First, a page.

Jack O’Connor’s favorite Model 70s are great examples of timeless elegance in rifle design.
Photo: Two of the author’s custom rifles based on Model 70 actions. The top rifle wears a stock of New Zealand walnut. The bottom rifle is in Circassian walnut.
It makes little difference whether comparing boats, cars, watches or firearms. Classic styling generally wins out over more contemporary designs.
There have been many efforts made to modernize 21st century rifle designs, but few, have succeeded.
The firearms turned out by the Germans in the late 19th and early 20th centuries were models of classic form and function. One need look no further that the great Mauser Werke in Oberndorf to prove this fact. Herr Mauser developed THE bolt action that has stood the test of time: the Model 98. A quick look at the Mauser sporting rifles produced in Oberndorf at the time reveals nothing but pure classic simplicity in both design and function.
Fast forward to the 21st century and have a look at Teutonic firearms design. Peter Paul Mauser has surely turned over in his grave numerous times the past few years. The first notable departure from classic firearms design came out of Mauser’s factory and carried the Mauser name. If the Model 66 Mauser didn’t wake old Paul up, nothing will.
There is no question that the Mauser Model 66 was a revolutionary design. It was noted for several innovative design features, including a shorter overall length. It also included easily changed barrels in different calibers. It worked, and it worked very well. However, it was about as streamlined and sleek as a Toyota Scion and ugly with a capital U. I doubt that a dozen were sold in the entire U.S.
Don’t use this. Something happened to the German molecular makeup starting around the end of WWII. It seems to me an engineering gene replaced the classic styling gene, resulting in excellent function, but with no form whatsoever.
A quick look at a Model 66 on a dark night would give a professional hangman nightmares. When it comes to attractive rifles, nothing much originating from middle-Europe since then has changed the trend. Some are as bad aesthetically as the Model 66 Mauser, and one or two are perhaps even worse.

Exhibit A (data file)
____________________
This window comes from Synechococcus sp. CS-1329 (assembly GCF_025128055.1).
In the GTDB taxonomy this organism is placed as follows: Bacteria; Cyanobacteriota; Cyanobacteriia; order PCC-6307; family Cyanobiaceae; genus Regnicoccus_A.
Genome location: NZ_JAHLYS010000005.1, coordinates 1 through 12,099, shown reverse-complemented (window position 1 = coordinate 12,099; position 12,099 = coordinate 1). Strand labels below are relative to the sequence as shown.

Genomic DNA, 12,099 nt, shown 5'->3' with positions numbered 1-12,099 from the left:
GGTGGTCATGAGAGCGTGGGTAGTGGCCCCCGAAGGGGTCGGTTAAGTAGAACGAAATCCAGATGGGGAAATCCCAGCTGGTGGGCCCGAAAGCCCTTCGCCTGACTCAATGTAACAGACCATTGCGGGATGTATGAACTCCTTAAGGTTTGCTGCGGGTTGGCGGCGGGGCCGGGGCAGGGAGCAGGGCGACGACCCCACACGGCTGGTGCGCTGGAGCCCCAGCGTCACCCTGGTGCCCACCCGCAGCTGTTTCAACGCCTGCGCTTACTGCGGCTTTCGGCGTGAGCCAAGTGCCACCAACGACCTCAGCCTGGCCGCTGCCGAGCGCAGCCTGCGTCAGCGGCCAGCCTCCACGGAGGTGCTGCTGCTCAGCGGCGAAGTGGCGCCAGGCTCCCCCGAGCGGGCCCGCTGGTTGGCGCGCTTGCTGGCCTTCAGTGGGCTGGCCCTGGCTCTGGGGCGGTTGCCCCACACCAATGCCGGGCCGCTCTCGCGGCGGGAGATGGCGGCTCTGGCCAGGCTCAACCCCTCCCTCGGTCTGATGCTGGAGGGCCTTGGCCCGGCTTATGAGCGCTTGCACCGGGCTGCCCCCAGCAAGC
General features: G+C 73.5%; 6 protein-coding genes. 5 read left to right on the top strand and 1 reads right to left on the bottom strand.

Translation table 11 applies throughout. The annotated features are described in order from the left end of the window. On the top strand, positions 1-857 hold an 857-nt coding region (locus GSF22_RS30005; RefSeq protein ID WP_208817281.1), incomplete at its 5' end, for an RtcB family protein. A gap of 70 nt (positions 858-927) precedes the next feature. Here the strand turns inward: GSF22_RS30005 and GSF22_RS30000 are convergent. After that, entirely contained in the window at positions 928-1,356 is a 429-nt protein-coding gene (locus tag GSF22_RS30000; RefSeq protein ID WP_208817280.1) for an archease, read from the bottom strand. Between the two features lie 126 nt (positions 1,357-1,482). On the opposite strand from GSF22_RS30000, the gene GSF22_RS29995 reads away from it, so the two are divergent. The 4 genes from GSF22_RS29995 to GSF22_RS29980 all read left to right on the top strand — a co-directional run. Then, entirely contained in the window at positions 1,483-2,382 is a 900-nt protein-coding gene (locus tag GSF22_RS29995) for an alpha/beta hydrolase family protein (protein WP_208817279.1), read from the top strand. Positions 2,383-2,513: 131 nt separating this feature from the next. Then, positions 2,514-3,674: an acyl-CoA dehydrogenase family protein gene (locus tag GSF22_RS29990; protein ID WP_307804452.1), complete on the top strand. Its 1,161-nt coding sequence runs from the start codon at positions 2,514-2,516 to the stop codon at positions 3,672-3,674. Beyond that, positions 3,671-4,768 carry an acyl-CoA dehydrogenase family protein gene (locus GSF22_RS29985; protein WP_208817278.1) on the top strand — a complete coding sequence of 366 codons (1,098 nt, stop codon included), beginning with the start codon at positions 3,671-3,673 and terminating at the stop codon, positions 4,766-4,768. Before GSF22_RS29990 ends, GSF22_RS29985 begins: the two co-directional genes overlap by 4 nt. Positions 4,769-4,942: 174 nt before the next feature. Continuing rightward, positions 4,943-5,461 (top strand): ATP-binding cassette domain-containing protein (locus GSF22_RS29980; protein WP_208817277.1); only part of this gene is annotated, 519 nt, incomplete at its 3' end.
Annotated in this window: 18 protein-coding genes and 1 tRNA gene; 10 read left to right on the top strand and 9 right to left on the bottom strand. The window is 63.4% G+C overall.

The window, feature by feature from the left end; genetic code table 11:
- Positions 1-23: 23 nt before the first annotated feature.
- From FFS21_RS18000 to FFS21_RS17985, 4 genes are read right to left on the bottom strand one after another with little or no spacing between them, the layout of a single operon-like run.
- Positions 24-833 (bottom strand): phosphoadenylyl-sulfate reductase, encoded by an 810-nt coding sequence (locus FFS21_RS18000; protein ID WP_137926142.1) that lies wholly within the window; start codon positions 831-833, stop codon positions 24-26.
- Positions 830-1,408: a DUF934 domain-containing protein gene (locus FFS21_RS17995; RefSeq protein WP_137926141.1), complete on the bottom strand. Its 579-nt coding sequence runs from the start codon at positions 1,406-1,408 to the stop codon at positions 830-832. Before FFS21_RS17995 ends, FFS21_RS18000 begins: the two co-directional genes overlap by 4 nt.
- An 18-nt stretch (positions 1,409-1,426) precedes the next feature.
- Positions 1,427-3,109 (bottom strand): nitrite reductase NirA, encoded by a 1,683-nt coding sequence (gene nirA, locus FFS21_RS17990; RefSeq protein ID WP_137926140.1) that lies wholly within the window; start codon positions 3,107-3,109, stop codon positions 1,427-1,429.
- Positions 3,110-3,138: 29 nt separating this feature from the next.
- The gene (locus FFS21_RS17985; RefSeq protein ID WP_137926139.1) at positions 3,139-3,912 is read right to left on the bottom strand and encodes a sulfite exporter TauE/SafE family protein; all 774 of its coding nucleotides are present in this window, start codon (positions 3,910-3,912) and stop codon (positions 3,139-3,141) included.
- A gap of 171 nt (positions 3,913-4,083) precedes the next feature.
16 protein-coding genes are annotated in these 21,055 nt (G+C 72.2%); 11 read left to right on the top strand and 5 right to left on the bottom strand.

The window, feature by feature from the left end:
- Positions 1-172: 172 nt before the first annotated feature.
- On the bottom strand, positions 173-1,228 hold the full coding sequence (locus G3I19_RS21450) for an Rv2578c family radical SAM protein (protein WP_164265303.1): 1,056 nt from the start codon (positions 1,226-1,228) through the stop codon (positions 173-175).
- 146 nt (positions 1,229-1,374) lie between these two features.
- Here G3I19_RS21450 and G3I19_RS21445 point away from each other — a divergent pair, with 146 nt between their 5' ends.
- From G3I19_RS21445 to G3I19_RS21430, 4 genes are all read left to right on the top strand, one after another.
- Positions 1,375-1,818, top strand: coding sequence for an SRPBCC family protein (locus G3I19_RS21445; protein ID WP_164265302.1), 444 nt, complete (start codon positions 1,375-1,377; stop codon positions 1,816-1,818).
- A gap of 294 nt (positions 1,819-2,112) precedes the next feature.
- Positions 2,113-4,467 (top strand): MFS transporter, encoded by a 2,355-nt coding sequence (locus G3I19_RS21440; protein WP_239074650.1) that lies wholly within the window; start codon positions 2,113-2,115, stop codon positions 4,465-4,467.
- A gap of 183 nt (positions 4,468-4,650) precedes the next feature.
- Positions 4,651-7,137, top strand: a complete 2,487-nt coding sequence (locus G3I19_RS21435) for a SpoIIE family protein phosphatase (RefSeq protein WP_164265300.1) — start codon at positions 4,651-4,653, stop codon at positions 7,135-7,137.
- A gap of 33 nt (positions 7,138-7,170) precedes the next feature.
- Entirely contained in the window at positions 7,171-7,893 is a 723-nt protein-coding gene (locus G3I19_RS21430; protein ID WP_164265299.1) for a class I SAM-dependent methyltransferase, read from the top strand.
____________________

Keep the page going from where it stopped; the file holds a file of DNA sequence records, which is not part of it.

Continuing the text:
It seems engineering is now valued above all else. Whether speaking of cars, rifles, or, washing machines for that matter, the Germans have developed functional marvels, each of which contains twice as many parts as would ordinarily be necessary.
The Italians have taken over the top row of the double shotgun in recent years. The Brits won’t agree with that assessment, but I believe it to be true. Italian doubles are svelte, lightweight, and in general, a delight to shoot and hunt with. London still rules the double rifle market, but the Italians are in their knickers when it comes to double shotguns, at least in my opinion.
If that is true, and I believe it is, how does one explain the semiauto guns coming out of that country these days, and with great fanfare to boot. I don’t doubt that these machines are functional marvels. I’m willing to concede that they’ll shoot forever without a malfunction, but classic beauties they are not.
Over the past few years, I’ve had the opportunity to observe, shoot and handle several rifles that belonged to Jack O’Connor. I have photographed some of them as well. While working on a story on pre-64 Model 70s as fodder for building fine custom rifles, I dug out a few photos of Jack’s second favorite rifle of all time. I say second favorite, but for a few years it was his absolute favorite. His admiration for it was the reason for the existence of the rifle that later supplanted it and became his pet.